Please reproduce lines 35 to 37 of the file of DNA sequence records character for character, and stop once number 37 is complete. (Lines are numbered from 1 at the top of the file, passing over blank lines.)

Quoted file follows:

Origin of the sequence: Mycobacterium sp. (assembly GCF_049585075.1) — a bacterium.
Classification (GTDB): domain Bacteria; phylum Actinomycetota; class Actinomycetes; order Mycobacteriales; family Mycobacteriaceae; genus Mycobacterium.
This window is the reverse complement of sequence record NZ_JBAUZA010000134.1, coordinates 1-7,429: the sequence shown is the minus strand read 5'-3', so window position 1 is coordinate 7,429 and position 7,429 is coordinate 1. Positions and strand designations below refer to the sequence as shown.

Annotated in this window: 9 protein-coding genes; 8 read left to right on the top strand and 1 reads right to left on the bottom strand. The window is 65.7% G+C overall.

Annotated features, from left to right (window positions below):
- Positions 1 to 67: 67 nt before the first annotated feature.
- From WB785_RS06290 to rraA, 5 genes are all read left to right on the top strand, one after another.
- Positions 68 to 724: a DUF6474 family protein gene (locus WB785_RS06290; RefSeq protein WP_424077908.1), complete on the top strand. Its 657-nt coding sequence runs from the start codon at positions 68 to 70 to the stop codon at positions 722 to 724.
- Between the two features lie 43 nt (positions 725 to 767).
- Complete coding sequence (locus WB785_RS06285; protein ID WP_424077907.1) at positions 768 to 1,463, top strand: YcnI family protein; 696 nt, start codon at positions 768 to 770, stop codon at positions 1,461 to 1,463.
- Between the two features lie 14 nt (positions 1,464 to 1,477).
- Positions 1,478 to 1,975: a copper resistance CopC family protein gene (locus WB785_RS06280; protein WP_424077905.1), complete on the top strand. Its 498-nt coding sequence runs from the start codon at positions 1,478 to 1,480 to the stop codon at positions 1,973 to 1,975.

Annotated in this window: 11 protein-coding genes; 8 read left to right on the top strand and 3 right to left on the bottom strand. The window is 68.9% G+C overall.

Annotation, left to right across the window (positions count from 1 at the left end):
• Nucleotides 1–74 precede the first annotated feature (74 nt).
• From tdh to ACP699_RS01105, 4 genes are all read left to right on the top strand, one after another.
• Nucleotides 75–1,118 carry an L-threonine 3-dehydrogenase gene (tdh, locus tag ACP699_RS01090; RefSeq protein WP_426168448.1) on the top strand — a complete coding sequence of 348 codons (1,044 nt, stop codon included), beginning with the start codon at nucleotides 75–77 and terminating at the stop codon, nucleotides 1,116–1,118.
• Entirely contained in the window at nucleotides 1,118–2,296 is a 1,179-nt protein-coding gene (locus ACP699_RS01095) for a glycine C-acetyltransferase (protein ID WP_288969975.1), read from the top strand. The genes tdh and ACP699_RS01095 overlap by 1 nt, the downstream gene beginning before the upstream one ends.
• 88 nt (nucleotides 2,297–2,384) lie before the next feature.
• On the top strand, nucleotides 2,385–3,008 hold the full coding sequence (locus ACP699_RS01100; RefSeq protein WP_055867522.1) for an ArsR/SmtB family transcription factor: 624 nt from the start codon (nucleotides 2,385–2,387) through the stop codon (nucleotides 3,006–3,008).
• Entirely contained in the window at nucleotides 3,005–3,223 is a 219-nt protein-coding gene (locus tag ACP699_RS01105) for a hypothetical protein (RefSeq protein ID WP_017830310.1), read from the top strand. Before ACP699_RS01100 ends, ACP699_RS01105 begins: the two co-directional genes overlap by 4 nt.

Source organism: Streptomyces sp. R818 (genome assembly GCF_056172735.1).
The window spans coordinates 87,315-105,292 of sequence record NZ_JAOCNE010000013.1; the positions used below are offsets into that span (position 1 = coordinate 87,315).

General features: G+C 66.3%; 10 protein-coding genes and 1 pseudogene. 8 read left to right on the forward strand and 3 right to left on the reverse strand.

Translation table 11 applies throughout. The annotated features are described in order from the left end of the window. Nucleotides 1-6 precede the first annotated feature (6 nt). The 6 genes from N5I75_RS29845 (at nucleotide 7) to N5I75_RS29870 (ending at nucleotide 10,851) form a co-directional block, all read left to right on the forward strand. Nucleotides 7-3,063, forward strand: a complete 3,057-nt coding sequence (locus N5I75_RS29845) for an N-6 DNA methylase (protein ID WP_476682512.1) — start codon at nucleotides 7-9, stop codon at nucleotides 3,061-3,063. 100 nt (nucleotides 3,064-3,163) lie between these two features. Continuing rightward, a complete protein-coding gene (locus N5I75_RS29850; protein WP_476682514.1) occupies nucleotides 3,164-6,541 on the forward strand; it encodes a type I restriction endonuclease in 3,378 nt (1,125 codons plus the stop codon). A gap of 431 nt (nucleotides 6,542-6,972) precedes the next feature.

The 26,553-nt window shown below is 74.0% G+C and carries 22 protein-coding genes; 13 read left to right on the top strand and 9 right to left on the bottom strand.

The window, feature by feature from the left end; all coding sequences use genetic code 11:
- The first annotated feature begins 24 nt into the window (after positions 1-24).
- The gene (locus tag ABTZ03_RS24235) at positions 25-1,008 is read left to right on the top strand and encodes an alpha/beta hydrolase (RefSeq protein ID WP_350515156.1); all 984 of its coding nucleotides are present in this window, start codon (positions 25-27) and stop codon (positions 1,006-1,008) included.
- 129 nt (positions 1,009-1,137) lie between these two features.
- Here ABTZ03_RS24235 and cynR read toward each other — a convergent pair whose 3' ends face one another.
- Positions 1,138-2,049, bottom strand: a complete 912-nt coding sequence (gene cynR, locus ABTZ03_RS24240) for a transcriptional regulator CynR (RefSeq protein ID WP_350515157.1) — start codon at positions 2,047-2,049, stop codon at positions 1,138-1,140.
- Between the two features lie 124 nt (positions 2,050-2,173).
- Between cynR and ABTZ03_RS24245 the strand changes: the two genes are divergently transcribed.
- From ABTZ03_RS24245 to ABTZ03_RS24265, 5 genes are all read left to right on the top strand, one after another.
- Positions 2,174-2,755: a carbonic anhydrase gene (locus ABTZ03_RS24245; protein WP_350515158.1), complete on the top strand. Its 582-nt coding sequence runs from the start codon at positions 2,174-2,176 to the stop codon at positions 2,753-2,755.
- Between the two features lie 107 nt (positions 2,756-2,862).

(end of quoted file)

- From ABTZ03_RS24245 to ABTZ03_RS24265, 5 genes are all read left to right on the top strand, one after another.
- Positions 2,174-2,755: a carbonic anhydrase gene (locus ABTZ03_RS24245; protein WP_350515158.1), complete on the top strand. Its 582-nt coding sequence runs from the start codon at positions 2,174-2,176 to the stop codon at positions 2,753-2,755.
- Between the two features lie 107 nt (positions 2,756-2,862).